Seeds for Reading Lives: the Digital Scavenger Hunt

Most of what a literacy teacher does comes down to figuring out how to show instead of tell. If I want students to understand fluent reading, I show them better read alouds.  If I want students to understand revision, I show them real peer feedback. So when it comes to developing real reading lives, I have to show students the specific steps that real readers take.

All students will like the right book, but not all know how to find it. In the beginning of the year, I do the following activity to specifically show students how to systematically find books that they will enjoy. This process is adapted from chapter one of Hacking Literacy.


The purpose of the digital scavenger hunt is to show students where they can find and read books online. This will help them grow their To Read lists, and it shows them how to look for books at any time with a mobile device. This activity works well as a scavenger hunt because it includes specific tasks for students to complete in a determined sequence. The students bring back artifacts from the scavenger hunt in the form of screenshots, indicating that they’ve completed the tasks.

Typically, our scavenger hunt includes the following tasks:

A. Access Goodreads.com:

  1. Create a Goodreads account.
  2. Join the class Goodreads group. (This is not imperative, but it allows students to communicate easily about their reading choices.)
  3. Add books to your bookshelf, placing them on “read,” “to-read,” and “currently-reading” lists.
  4. Write a short review of a book you’ve enjoyed in the past.
  5. Find the teacher’s account and the school librarian’s account and friend them. (Goodreads is fairly devoid of personal information, so many teachers feel comfortable letting their students connect with them on this platform in a way they might not on other platforms, like Facebook, for example.)

B. Search for a book recommendation list that appeals to you, like Time’s The 100 Best YA Books of All Time:

  1. Skim through the list.
  2. Find two to three choices that look interesting.
  3. Add these to your To Read list.

C. Open Amazon.com:

  1. Search for one book you want to read and use the “Look inside” feature to preview it.
  2. Look at the “Customers who viewed this item also bought” section to get additional book recommendations.

D. Sign in to the school library’s digital catalog:

  1. Look up a book that you want to read.
  2. Determine if the book is checked out or available.

E. Go to Feedly.com*:

  1. Create an account.
  2. Click on topics that you are interested in. (The site gives students many options, such as gaming, sports, and fashion.)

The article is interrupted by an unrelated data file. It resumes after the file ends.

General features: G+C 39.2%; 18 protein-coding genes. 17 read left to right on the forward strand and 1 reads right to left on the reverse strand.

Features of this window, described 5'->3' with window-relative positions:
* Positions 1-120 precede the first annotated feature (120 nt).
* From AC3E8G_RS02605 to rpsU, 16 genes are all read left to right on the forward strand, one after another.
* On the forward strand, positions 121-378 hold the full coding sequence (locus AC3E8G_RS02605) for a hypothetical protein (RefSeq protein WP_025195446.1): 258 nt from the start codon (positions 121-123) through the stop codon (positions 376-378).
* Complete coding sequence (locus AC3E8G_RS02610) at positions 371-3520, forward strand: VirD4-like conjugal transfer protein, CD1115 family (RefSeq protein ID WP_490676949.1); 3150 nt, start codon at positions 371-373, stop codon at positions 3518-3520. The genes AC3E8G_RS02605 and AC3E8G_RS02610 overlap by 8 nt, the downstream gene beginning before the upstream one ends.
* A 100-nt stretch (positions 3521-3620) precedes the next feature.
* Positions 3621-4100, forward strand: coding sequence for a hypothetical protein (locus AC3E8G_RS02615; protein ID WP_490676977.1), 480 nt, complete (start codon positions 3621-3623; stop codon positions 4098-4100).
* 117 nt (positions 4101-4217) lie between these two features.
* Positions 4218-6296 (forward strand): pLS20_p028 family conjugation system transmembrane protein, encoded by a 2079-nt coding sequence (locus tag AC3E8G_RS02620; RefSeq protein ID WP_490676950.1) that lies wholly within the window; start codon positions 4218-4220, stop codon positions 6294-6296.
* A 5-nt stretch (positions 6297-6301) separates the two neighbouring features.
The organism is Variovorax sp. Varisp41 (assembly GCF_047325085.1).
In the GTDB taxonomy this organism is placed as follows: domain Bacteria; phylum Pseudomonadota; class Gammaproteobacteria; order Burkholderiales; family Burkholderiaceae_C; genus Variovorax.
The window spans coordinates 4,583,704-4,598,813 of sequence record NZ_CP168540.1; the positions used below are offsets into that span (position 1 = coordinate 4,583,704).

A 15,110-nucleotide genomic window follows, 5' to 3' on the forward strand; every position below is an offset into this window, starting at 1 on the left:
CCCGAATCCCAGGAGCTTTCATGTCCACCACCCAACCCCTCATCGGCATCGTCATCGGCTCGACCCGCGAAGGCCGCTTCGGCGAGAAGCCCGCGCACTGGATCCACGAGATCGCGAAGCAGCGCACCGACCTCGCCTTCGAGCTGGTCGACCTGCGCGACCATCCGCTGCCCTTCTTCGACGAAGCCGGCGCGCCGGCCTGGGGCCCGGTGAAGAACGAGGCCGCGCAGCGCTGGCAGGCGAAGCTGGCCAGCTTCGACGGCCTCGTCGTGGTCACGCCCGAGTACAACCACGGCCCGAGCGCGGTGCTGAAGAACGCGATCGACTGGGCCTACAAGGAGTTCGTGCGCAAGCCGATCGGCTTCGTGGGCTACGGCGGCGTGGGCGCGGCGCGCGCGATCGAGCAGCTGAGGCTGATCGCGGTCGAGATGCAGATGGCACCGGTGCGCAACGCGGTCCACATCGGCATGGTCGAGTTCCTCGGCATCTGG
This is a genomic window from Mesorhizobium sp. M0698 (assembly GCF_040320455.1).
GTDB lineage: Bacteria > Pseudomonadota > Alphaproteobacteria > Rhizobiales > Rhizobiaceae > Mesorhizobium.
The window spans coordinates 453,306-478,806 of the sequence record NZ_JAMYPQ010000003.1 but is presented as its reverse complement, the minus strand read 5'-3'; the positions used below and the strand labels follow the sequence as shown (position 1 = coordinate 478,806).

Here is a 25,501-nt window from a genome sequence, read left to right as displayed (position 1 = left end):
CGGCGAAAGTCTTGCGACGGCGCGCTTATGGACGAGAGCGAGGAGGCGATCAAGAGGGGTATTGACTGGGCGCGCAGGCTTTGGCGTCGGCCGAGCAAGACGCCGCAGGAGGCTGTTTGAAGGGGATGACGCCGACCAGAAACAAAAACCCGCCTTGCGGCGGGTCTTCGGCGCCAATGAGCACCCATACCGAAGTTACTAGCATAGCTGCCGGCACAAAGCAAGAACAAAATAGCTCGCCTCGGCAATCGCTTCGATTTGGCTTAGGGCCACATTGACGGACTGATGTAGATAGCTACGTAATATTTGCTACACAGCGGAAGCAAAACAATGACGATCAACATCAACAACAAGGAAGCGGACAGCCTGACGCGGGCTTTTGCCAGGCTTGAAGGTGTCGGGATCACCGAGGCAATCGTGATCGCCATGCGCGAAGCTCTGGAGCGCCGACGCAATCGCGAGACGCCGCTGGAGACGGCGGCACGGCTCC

3. Find the individual sites or blogs about those topics.
  4. Add as many of those sites to your feed as you’d like.
  5. Click into an article, preview it, and visit the website where it was originally published.

*Feedly is an online RSS (really simple syndication) reader. When news websites or blogs are updated, an RSS reader automatically takes those updates and posts them in a user’s RSS feed. When students set up their Feedly accounts and select topics and sites that interest them, they are creating a personalized nonfiction reading list. Each time they log into Feedly, their feed will be populated by the most recently published articles related to all of the topics they have selected.

To provide evidence that they’ve accomplished each task, students show the teacher screenshots of their work. For example, when a student makes a Goodreads profile and fills the bookshelf, he or she takes a screenshot of the online bookshelf and adds it to a Google Doc. The assignment is finished when the student has completed all of the tasks on the scavenger hunt, has taken a screenshot of each task, and has added new books to his or her “To Read” list based on recommendations they have discovered.


Like everything in the practice of teaching, one and done doesn’t cause change. The real work comes throughout the year, as students use this foundation to continuously find books that they enjoy, talk with each other about them, and work with the teacher to improve.

How do you cultivate students’ reading lives? Share in the comments.

PS: Thanks to Katie Cubano, Amy Gazaleh, Casey Fox, and Carrie Ross for sharing activities with me that inspired this idea.

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